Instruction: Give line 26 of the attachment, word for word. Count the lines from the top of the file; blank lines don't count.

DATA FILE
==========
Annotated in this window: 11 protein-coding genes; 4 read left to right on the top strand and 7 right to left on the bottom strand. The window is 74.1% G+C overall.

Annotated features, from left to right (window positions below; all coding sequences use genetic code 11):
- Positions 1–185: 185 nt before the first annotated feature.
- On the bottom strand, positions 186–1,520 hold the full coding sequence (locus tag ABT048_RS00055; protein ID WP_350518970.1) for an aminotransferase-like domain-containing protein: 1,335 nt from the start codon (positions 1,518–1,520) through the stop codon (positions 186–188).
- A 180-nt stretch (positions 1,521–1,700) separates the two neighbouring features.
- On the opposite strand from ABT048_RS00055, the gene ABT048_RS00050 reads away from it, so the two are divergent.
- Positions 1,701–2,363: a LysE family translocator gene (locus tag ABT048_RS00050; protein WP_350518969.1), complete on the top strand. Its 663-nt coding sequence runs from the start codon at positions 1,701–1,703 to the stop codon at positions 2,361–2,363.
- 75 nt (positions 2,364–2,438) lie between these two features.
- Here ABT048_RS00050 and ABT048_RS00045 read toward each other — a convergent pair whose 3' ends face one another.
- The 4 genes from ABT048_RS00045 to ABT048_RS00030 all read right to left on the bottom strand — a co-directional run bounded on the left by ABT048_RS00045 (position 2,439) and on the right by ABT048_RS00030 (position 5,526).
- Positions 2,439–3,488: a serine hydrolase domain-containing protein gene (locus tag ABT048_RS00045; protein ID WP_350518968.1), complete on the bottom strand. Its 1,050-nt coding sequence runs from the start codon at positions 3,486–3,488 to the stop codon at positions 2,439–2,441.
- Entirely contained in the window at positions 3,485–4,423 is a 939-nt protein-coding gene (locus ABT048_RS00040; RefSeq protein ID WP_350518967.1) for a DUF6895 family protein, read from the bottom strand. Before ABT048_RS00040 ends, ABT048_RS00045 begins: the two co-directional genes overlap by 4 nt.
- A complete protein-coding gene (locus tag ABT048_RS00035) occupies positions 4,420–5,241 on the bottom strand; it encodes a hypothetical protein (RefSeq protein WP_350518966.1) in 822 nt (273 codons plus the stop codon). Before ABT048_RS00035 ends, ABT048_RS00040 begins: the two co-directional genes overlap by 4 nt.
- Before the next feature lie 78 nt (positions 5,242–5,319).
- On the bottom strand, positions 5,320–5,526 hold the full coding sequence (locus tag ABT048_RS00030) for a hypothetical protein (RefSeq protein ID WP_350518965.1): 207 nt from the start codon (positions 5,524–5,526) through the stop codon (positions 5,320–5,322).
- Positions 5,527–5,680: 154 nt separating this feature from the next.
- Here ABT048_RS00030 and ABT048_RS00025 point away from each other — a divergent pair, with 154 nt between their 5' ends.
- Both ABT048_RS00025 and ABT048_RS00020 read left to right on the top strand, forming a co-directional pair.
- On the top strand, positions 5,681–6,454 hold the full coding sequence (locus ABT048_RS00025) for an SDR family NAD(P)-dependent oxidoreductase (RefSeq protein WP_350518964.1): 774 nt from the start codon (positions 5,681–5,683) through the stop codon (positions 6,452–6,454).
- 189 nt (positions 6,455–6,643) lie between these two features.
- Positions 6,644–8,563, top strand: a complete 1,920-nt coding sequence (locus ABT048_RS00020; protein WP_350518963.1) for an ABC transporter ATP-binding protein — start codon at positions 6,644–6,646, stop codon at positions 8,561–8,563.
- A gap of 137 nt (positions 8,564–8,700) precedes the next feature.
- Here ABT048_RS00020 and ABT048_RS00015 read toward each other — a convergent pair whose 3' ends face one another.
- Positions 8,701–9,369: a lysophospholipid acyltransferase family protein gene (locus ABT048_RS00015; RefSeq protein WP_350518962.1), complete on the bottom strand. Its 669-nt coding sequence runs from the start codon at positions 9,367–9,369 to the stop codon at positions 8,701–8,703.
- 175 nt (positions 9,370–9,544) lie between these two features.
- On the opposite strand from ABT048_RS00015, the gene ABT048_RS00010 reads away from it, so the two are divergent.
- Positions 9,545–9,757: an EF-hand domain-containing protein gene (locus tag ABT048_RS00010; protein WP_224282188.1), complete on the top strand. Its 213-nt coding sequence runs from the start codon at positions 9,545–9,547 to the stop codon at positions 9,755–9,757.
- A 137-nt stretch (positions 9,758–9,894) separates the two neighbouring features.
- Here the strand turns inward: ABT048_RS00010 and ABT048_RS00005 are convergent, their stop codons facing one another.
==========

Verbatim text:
- On the opposite strand from ABT048_RS00015, the gene ABT048_RS00010 reads away from it, so the two are divergent.